Here are some more interesting numbers

A survey conducted September 29-30 found that 51% of American adults initially supported the notion that health care should be made available for free to all Americans. The survey also found that most Americans (52%) believed that such an approach would decrease the quality of health care in the United States. Just 29% thought it would improve the overall quality of care.

Forty-nine percent (49%) believe that making care available for free to everyone would increase the nation’s overall cost of providing care. Just 22% thought it would result in savings. Fifty-two percent (52%) thought that, when taxes wereconsidered, the proposal would end up costing them more than they pay now. Just 28% thought their own costs would go down.

It is interesting that people are willing to give up some quality of their own health care for the common good. The common good is a very compassionate arguement, and it tugs at the heart strings. I personally believe that the common good, actually leads to the common bad, however in order to counter that arguement we free marketers must also make emotional arguements. For instance, check out this story

TONY Blair yesterday faced a woman who pulled out SEVEN of her teeth after
failing to find an NHS dentist.Great-grandmother Valerie Halsworth, 64, removed them with her husband’s pliers.

She pulled out a seventh tooth over the weekend before meeting the PM in Coventry yesterday.

That is the model of universal health care. People wait so long that they pull out their own teeth. How about this?

By December 2008, no patient referred to a consultant led hospital service
will be allowed to wait longer than 18 weeks from referral to treatment.

This will apply to all Trusts in the NHS, and represents the coming together of the various waiting time targets for the different elements of hospital services. For the first time, in a similar way to our approach to cancer waiting times, the 18 week target will cover the whole patient pathway. From a patient's point of view, 18 weeks is a fairer and more inclusive target, and from the Trust's point of view, it is a more complete target that should enable us to effectively measure and manage all the timings of the care that we deliver.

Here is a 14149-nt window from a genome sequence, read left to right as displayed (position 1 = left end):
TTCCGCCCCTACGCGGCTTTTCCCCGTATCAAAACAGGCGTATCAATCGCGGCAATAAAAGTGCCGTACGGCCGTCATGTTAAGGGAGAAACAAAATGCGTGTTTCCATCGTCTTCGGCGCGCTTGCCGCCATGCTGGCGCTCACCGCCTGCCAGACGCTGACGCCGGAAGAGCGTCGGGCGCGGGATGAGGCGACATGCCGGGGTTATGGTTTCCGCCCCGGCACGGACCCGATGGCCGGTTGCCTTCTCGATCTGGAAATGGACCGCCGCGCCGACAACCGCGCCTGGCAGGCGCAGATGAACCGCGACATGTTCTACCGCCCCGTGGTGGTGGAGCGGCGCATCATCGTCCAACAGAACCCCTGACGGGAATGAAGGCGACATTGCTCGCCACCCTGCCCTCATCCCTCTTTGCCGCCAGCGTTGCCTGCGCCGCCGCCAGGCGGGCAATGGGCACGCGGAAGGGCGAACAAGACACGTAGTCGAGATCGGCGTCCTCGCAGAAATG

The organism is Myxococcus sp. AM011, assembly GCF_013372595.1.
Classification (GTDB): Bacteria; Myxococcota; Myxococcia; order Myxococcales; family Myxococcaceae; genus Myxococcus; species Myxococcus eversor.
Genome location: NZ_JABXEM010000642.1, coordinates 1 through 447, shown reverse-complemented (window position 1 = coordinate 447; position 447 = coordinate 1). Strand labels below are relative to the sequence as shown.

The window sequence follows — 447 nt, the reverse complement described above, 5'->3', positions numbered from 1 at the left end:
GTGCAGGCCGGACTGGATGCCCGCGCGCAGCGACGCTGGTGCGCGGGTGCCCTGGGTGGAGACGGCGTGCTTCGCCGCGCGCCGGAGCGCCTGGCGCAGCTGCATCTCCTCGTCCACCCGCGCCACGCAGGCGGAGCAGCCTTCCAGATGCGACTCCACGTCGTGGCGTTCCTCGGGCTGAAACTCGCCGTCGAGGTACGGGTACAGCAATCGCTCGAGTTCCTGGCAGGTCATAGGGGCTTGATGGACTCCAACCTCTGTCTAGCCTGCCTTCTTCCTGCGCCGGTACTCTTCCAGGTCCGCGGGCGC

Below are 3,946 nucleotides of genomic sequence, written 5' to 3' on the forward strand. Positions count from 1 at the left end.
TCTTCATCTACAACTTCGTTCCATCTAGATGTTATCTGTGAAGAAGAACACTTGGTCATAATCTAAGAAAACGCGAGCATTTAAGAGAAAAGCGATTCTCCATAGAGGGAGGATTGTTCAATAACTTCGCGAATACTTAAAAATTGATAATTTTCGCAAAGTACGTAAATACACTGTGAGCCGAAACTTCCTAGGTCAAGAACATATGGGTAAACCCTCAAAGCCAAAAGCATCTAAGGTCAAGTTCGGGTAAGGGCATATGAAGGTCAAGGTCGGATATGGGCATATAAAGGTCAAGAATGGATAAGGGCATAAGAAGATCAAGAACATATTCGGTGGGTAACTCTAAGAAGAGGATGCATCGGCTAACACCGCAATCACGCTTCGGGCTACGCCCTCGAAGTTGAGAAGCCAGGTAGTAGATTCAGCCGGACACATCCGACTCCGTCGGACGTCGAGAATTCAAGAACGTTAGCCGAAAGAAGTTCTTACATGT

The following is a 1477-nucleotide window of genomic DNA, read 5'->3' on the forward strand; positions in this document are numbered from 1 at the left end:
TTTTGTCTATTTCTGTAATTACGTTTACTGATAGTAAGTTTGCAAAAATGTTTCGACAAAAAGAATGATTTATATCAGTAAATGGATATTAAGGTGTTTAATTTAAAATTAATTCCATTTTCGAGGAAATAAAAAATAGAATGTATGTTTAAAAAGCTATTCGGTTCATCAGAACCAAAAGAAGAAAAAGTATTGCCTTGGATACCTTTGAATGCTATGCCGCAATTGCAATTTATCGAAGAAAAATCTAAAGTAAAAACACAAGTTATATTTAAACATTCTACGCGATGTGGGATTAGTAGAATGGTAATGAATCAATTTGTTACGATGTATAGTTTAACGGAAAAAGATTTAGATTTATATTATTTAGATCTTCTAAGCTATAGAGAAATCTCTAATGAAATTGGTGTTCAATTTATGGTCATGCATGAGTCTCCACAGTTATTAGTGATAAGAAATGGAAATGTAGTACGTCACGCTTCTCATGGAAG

How about waiting eighteen weeks for treatment? Do you think that will elicit an emotional response? Then, there is this.

Liberal MP Belinda Stronach, who is battling breast cancer, travelled to California last June for an operation that was recommended as part of her treatment, says a report. Stronach's spokesman, Greg MacEachern, told the Toronto Star that the MP for Newmarket-Aurora had a "later-stage" operation in the U.S. after a Toronto doctor referred her.

That's right, in a universal health care system, even the politicians are forced to come to the U.S. for treatment. How about that for a response. That is the way for free marketers to win this debate so that when we say SOCIALISM it evokes fear again.

1 comment:

Pangloss said...

I'm gonna go ask my boss for a modest 140% raise just like the modest 140$ raise for S-CHIP. I sure hope he thinks like Conason!